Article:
Goodbye, old friend
By Debra LoGuercio
©Copyright 2003, Debra LoGuercio, all rights reserved
It was difficult to face, but my dear friend's life had reached its natural end. It was a full and productive life, mind you, but to everything there is a season and it was time to turn, turn, turn.
When the time came, there was scarcely any sign of life left. No use fighting it -- the end was imminent. Rather than wait for the inevitable cessation of all function, I took a moment to remember all we'd been through, uttered a tender goodbye, and did what had to be done: I pulled the plug.
It was amazingly peaceful. Not even a last gasp. It was all over in a second. My computer was dead.
Moment of silence, please.
OK, that's enough sentimentalism. Truth be told, I won't miss my dearly departed Dell one bit. I was one hard crash from smashing it to bits with a sledgehammer. Forget "hit any key to continue." How 'bout we hit 'em all.
It'd been so long since my computer functioned correctly, I forgot that a monitor screen was any other color than blue. Not just any blue, mind you. That bold, bright Blue-Screen-of-Death blue, the one that cryptically declares "fatal exception error" and spits out strings of numbers that no one who doesn't wear a pocket protector every day would understand.
If you're not a computer person, I'll explain the Blue Screen of Death. Basically, it means you're finished. It's the computer equivalent of finding your goldfish swimming sideways at the top of the fish tank. However, unlike a dead fish, a computer can be rebooted, and you can start over again until you attempt some complicated function like hitting the "send" button in your email. Then it's Code Blue all over again.
To be honest, it wasn't all the computer's fault that its microchips were scrambled. Not only has software evolved beyond its capacity since I bought it years ago, the old Dell had endured four years of abuse at the hands of The Boy. He'd uploaded and downloaded every program and video game known to man, and cluttered it with Pokemon photos, wrestling videos and every MP3 song ever recorded.
Not only had The Boy filled my computer with his gunk, he'd done the same courtesy for his friends. Imagine my surprise when I decided to delete things in an effort to clear out enough hard drive space to write a letter, and found files labeled "Mike," "Aaron" and "Shawn," all of whom had collected and stored volumes of gunk of their own. It was bad enough finding The Boy's minions sprawled across the living room floor every Saturday morning, sound asleep amid a spray of Pepsi cans and candy wrappers. Now they were sprawled across my hard drive too.
I darn near sprained my deleting finger.
One would think that would've solved the problem, but no. The Boy had criss-crossed everything in the hard drive so many times that when I triumphantly went to use my newly cleaned up computer, the Blue Screen of Death flashed me some new and improved bad news that involved "clusters" and "lost chains." Further investigation with the Disc Doctor revealed 47 quarantined viruses, missing DLL whozitss and corrupted startup whatzits. (Don't fret, I don't know what any of that means either.)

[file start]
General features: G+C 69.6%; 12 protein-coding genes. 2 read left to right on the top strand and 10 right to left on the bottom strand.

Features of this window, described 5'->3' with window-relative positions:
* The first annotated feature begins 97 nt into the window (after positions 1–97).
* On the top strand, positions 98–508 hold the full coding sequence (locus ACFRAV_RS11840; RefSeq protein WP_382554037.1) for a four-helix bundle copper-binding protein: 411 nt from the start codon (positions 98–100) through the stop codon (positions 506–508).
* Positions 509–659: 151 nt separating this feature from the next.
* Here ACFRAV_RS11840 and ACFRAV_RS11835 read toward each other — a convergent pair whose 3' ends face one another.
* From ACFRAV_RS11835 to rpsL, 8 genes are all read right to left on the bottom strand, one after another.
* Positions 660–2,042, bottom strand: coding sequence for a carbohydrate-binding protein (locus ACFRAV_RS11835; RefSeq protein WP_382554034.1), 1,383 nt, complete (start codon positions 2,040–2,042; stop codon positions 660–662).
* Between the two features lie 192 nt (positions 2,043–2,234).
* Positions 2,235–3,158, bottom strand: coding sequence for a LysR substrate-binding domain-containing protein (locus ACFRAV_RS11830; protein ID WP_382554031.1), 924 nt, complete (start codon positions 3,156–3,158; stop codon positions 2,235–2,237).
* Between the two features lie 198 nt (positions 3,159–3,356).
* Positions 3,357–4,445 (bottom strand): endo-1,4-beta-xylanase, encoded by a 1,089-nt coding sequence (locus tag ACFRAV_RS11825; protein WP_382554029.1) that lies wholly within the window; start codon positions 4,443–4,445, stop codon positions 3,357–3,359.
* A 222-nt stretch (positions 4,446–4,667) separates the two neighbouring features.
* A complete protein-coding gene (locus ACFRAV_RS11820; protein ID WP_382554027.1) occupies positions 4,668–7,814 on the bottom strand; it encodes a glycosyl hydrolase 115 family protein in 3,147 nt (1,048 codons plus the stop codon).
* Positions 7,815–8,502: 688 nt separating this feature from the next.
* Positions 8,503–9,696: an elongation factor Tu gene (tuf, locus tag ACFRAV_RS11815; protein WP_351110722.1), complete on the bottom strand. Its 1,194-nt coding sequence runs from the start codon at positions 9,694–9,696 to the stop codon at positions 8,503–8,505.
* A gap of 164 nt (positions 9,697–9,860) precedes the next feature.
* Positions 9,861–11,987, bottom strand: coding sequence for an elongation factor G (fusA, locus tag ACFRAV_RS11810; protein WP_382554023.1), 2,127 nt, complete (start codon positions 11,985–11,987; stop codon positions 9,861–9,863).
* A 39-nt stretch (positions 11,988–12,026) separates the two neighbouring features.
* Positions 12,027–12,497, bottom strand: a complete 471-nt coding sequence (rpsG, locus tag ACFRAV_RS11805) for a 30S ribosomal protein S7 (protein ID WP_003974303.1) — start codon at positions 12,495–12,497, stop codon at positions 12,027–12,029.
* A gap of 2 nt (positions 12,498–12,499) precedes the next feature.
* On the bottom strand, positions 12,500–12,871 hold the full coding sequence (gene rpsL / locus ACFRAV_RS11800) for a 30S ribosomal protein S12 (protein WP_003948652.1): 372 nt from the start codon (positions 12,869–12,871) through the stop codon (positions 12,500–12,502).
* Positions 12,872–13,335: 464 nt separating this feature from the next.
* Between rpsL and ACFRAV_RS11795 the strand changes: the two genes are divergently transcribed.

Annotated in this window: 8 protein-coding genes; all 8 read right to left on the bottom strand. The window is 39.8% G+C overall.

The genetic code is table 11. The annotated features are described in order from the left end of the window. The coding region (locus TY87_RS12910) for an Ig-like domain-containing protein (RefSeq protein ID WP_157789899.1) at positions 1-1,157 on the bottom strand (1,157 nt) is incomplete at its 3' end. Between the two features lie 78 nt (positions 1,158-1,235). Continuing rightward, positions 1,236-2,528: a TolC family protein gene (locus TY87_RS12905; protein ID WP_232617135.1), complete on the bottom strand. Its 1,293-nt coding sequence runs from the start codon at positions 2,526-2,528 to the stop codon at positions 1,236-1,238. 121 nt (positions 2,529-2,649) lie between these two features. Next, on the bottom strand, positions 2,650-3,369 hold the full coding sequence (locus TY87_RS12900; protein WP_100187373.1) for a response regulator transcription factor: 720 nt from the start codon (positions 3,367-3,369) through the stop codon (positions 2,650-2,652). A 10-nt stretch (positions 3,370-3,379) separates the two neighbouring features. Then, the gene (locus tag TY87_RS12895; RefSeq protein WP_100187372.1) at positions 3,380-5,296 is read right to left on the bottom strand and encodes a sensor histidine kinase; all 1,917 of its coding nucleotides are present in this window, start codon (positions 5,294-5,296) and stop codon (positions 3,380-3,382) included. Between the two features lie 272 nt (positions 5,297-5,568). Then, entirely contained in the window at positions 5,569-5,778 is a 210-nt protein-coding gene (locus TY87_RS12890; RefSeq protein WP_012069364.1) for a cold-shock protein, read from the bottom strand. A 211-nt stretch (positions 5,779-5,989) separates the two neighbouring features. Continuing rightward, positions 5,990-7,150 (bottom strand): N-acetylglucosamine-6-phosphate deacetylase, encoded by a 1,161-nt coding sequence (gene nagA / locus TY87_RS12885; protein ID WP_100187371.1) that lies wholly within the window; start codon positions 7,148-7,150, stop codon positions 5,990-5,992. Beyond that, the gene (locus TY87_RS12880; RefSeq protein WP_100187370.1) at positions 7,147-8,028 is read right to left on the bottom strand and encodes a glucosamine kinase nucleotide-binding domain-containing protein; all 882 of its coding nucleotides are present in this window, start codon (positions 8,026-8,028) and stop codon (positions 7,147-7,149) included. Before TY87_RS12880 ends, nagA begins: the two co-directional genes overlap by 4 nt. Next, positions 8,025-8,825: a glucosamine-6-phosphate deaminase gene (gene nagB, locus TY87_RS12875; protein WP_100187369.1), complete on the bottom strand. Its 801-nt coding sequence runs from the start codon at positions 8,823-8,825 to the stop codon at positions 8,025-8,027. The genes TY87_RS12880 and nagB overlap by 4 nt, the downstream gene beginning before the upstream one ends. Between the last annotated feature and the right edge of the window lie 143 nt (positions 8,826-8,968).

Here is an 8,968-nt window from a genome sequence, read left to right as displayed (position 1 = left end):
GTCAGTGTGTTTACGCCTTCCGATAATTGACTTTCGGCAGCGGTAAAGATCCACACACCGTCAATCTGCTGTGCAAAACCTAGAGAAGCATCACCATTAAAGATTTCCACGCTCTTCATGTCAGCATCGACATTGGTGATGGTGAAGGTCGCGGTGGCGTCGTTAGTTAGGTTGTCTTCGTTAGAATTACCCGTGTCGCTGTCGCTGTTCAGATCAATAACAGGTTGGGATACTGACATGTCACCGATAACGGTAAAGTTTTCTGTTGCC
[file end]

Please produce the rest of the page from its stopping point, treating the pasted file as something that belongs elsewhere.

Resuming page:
I managed to get the old rattletrap up and running long enough to email Dell for advice. They sent a detailed techno-geek explanation of the various potential problems the computer might have, and what this and that message meant. I wrote back and told them that I have absolutely no interest in understanding why my computer is hosed. I don't want to waste any of my own limited RAM on understanding my computer's limited RAM. I only want to know where to point and click to make it all better.
Their simplified response was "re-install Windows." So far, so cool. When it comes to sticking CDs in and clicking "next," I'm a pro. But then they went on to say that printer drivers would have to be installed, and more RAM might be necessary, and this and that port would have to be tweaked and yadda yadda yadda, my brain immediately started swimming sideways.
I called my favorite computer expert for advice and he told me that my computer had seen the best of its days. Even functioning correctly, it couldn't run current software and programs. It was time for a new computer. He quizzed me on what I needed my computer to do, and emailed me a list of specifications. I got a Dell salesman on the phone, forwarded him that email and said "send me that."
It was just that easy. It was even easy for a technologically challenged person such as myself to hook up - nothing more complicated than "plug the blue plug into the blue hole." And what a system. Like going from a tricycle to a Harley. I can do things I never dreamed of doing on the old computer, like print a document or look at a web page.
Dude! I got a(nother) Dell! And even though we just met, I can tell it's going to be a long and beautiful relationship. I don't miss the old computer one bit. May it rest in pieces.